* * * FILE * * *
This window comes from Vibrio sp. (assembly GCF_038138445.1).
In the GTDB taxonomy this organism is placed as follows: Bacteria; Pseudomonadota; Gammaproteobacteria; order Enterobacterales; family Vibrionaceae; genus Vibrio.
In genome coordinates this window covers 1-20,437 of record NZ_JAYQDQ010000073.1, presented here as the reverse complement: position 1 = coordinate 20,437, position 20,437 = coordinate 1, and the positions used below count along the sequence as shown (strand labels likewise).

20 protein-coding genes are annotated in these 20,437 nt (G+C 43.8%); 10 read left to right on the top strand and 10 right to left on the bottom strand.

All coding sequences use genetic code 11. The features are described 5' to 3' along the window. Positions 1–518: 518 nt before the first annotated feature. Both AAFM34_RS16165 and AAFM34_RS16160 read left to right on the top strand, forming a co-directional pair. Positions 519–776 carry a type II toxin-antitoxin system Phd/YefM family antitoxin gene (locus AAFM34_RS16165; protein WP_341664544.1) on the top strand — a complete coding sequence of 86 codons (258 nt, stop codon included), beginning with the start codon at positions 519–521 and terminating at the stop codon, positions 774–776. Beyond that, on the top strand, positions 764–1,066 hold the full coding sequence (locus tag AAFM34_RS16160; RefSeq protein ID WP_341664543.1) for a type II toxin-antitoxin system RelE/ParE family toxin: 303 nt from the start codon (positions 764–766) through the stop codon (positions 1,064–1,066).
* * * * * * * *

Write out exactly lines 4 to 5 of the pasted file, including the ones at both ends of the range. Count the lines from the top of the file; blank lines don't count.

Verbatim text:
20 protein-coding genes are annotated in these 20,437 nt (G+C 43.8%); 10 read left to right on the top strand and 10 right to left on the bottom strand.

All coding sequences use genetic code 11. The features are described 5' to 3' along the window. Positions 1–518: 518 nt before the first annotated feature. Both AAFM34_RS16165 and AAFM34_RS16160 read left to right on the top strand, forming a co-directional pair. Positions 519–776 carry a type II toxin-antitoxin system Phd/YefM family antitoxin gene (locus AAFM34_RS16165; protein WP_341664544.1) on the top strand — a complete coding sequence of 86 codons (258 nt, stop codon included), beginning with the start codon at positions 519–521 and terminating at the stop codon, positions 774–776. Beyond that, on the top strand, positions 764–1,066 hold the full coding sequence (locus tag AAFM34_RS16160; RefSeq protein ID WP_341664543.1) for a type II toxin-antitoxin system RelE/ParE family toxin: 303 nt from the start codon (positions 764–766) through the stop codon (positions 1,064–1,066).